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Studying the Impact of a Residential Program on High School Students’ Interest in Transportation Engineering (Evaluation)

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2021 ASEE Virtual Annual Conference Content Access


Virtual Conference

Publication Date

July 26, 2021

Start Date

July 26, 2021

End Date

July 19, 2022

Conference Session

Pre-College Engineering Education Division Poster Session

Tagged Division

Pre-College Engineering Education

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Paper Authors


Tirupalavanam G. Ganesh Arizona State University

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Tirupalavanam G. Ganesh is Tooker Professor and Assistant Dean of Engineering Education at Arizona State University’s Ira A. Fulton Schools of Engineering. He is Associate Research Professor in the School for Engineering of Matter, Transport, & Energy. He is an engineer, educator and education researcher who designs, implements and studies learning environments that offer opportunities for mastery learning. His research is aimed at designing, implementing, and systematically studying the impact of engineering education and fostering engineering identity in students. He is also studying entry and persistence in engineering of first generation, women, and under-represented ethnic minorities.

Ganesh is an avid reader and collects books. He enjoys photography, in particular he enjoys taking pictures of nature and doors.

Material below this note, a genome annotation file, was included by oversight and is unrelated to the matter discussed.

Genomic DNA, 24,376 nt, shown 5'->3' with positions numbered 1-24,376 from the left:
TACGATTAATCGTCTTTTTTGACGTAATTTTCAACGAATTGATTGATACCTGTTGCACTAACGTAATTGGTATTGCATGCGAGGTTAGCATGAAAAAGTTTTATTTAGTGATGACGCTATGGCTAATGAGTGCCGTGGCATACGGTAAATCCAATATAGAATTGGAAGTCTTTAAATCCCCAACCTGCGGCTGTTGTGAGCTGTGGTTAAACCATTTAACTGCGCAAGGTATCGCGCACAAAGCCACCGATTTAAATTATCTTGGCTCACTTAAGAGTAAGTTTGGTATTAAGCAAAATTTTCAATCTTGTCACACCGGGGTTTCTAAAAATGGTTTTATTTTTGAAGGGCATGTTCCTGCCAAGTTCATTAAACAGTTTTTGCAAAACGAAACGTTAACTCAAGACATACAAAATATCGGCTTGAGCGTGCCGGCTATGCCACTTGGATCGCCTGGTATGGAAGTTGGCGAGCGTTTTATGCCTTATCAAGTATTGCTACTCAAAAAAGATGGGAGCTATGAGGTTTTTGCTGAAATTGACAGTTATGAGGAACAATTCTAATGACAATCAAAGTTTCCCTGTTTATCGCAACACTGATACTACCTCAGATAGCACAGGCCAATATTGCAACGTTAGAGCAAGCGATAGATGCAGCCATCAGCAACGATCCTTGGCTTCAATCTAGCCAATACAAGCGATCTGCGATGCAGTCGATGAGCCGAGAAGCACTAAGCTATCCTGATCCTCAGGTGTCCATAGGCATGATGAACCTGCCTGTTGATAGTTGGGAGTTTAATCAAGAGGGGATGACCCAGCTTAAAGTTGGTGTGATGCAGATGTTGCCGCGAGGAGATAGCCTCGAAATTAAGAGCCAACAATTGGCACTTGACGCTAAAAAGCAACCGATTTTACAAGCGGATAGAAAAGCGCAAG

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Jennifer Velez Arizona State University

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In 2013, Velez joined the Ira A. Fulton Schools of Engineering as a Program Coordinator Senior with the K-12 Engineering Education and Outreach team. Since then, Velez has managed such programs as FIRST LEGO League Robotics, MESA, and the National Summer Transportation Institute. She currently coordinates EPICS High (Engineering Projects in Community Service) to engage high school and middle school students in human-centered engineering projects in their communities. Through this program, Velez works to build partnerships with school districts, industry, and non-profits to bring STEM programming to underserved communities across the state. Before joining ASU, Velez spent seven years as an elementary educator at a STEM focus school. She currently holds a Masters of Education in Curriculum and Instruction.

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The National Summer Transportation Institute (NSTI) was a week-long summer residential program supported by the Federal Highway Administration, the state’s Department of Transportation, and a college of engineering in a large university. The program engaged participants in transportation engineering topics with opportunities to interact with engineers who plan and maintain transportation systems. 125 students entering grades 10-12 spent one week living at the university campus. Students participated in tours of transportation-related sites not normally accessible to the public including traffic management centers, airports, and active construction sites. Students also engaged with faculty and toured campus labs related to aviation, structures, and materials. Students were mentored by undergraduate engineering students. Students were asked to read a set of transportation engineering problems and identify whether they were good examples of transportation engineering and how appealing these examples were to enhance their interest in these types of problems. The study found that through a rich set of immersive transportation engineering experiences, statistically significant increases in awareness of- and interest in- transportation engineering could be engendered in high school students.

Ganesh, T. G., & Velez, J. (2021, July), Studying the Impact of a Residential Program on High School Students’ Interest in Transportation Engineering (Evaluation) Paper presented at 2021 ASEE Virtual Annual Conference Content Access, Virtual Conference. 10.18260/1-2--37780

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